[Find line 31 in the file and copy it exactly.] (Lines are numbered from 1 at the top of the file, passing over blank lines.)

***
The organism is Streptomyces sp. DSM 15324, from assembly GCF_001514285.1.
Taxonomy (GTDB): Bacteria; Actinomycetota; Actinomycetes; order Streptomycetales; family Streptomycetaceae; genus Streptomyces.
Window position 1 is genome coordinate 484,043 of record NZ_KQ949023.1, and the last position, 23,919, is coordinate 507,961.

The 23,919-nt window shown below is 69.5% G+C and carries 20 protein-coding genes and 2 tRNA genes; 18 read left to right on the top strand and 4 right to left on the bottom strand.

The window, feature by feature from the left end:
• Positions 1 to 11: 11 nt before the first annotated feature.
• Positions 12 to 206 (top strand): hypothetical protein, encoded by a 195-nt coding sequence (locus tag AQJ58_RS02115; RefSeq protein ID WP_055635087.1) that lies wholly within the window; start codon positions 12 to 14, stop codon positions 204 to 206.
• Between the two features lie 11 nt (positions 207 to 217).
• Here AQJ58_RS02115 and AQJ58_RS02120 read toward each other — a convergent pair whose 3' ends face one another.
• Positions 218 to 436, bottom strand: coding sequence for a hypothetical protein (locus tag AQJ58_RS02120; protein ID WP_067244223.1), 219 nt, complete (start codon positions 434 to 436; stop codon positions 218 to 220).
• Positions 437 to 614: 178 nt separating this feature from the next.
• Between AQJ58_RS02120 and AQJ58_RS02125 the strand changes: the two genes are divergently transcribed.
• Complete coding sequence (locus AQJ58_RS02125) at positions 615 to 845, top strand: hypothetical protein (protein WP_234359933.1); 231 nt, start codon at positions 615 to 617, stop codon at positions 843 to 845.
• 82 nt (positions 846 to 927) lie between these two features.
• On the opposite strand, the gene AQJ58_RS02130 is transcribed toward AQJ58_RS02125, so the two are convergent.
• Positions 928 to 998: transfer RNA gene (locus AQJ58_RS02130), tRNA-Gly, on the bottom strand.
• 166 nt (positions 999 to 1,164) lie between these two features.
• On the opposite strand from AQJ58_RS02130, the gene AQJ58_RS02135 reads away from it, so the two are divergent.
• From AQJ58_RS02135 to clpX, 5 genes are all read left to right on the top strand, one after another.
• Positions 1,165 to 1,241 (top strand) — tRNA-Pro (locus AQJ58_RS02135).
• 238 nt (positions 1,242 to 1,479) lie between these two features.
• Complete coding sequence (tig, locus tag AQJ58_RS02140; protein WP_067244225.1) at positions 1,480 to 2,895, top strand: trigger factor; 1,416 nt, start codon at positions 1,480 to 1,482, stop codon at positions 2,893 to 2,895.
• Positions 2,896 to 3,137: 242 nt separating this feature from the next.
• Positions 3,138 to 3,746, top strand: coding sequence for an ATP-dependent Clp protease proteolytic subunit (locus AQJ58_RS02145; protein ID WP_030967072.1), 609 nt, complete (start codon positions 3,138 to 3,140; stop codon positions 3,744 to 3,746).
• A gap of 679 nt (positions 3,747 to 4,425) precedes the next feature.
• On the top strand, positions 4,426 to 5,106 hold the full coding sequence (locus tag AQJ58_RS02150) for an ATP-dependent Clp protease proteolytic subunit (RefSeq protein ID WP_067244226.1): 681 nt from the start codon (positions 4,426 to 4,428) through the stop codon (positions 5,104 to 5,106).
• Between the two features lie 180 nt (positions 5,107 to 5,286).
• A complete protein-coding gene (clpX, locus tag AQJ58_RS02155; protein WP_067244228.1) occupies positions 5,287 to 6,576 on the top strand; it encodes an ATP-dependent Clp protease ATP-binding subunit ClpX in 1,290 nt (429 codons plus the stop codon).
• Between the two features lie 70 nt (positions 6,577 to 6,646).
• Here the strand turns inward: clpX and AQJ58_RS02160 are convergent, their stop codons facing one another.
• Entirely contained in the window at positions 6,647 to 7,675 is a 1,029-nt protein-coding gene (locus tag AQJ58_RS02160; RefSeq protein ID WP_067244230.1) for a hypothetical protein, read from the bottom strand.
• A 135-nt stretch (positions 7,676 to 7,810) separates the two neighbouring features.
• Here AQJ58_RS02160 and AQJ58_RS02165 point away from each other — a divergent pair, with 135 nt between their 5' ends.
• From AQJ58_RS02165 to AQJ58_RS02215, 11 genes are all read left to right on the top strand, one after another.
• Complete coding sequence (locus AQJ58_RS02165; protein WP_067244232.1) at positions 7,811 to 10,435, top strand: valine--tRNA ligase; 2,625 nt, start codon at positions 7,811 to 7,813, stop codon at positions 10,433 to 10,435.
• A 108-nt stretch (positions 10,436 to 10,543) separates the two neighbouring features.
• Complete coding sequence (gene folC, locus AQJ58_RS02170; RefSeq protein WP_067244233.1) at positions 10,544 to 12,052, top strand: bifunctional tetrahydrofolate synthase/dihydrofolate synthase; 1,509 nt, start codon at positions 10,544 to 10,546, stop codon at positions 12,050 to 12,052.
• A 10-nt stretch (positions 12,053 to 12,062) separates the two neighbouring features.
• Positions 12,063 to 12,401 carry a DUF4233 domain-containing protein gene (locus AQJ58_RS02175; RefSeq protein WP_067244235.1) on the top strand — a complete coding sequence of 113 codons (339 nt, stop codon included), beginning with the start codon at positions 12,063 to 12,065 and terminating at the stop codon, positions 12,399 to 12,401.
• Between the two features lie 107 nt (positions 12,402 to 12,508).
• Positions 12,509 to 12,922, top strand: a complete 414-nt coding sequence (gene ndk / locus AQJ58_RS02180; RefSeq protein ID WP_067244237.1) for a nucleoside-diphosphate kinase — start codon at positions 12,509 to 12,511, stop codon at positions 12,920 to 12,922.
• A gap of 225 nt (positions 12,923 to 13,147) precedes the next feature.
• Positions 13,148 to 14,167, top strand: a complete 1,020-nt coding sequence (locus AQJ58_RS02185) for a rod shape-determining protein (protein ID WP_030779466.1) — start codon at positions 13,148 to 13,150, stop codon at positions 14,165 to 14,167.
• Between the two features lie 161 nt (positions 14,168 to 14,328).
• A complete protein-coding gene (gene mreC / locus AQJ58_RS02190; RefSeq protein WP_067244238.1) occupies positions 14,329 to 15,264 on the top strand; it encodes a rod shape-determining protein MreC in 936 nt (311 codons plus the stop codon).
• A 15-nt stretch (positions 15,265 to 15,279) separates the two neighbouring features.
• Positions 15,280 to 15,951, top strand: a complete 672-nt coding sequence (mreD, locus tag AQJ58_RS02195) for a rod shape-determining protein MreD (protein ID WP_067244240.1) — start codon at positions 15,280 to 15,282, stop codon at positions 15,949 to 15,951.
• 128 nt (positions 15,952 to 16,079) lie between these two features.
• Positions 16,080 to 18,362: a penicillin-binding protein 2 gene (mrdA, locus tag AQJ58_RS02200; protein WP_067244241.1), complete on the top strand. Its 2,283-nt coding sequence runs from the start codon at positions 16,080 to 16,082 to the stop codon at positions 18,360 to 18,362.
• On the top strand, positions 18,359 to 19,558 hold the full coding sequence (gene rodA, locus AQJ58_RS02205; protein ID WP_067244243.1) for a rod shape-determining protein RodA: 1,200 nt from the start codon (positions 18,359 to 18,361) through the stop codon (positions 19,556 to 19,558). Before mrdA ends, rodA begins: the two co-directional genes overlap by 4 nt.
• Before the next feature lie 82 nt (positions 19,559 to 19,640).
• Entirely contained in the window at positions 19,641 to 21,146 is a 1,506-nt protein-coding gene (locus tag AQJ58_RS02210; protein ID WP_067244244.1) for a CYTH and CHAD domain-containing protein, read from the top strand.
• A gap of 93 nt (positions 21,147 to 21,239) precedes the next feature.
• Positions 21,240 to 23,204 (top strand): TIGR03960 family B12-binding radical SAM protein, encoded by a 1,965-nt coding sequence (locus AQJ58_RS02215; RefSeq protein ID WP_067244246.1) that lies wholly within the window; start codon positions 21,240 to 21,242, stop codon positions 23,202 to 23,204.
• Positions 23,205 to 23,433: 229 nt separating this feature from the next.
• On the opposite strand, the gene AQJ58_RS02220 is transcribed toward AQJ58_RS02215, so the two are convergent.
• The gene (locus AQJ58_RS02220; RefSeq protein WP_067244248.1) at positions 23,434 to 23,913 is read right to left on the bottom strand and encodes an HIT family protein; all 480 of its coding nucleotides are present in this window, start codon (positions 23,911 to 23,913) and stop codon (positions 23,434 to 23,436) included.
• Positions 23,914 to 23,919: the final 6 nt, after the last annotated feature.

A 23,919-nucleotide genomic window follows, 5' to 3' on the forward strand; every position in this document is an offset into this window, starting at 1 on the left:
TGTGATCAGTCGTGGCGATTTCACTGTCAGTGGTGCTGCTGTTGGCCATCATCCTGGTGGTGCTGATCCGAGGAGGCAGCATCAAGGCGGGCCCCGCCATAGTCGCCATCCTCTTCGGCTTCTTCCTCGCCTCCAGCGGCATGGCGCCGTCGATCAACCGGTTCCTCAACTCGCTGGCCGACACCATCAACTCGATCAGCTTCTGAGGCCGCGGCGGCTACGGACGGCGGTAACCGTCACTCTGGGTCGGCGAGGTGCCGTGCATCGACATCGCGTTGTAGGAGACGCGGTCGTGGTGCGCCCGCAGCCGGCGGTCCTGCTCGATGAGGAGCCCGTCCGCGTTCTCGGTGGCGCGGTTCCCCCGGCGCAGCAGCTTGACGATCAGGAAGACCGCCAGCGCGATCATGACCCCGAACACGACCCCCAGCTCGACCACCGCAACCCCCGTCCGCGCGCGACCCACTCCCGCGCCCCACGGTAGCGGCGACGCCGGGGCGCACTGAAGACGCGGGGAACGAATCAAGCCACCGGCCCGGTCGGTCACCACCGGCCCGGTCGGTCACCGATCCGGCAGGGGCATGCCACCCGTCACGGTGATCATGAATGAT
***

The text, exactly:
• Entirely contained in the window at positions 6,647 to 7,675 is a 1,029-nt protein-coding gene (locus tag AQJ58_RS02160; RefSeq protein ID WP_067244230.1) for a hypothetical protein, read from the bottom strand.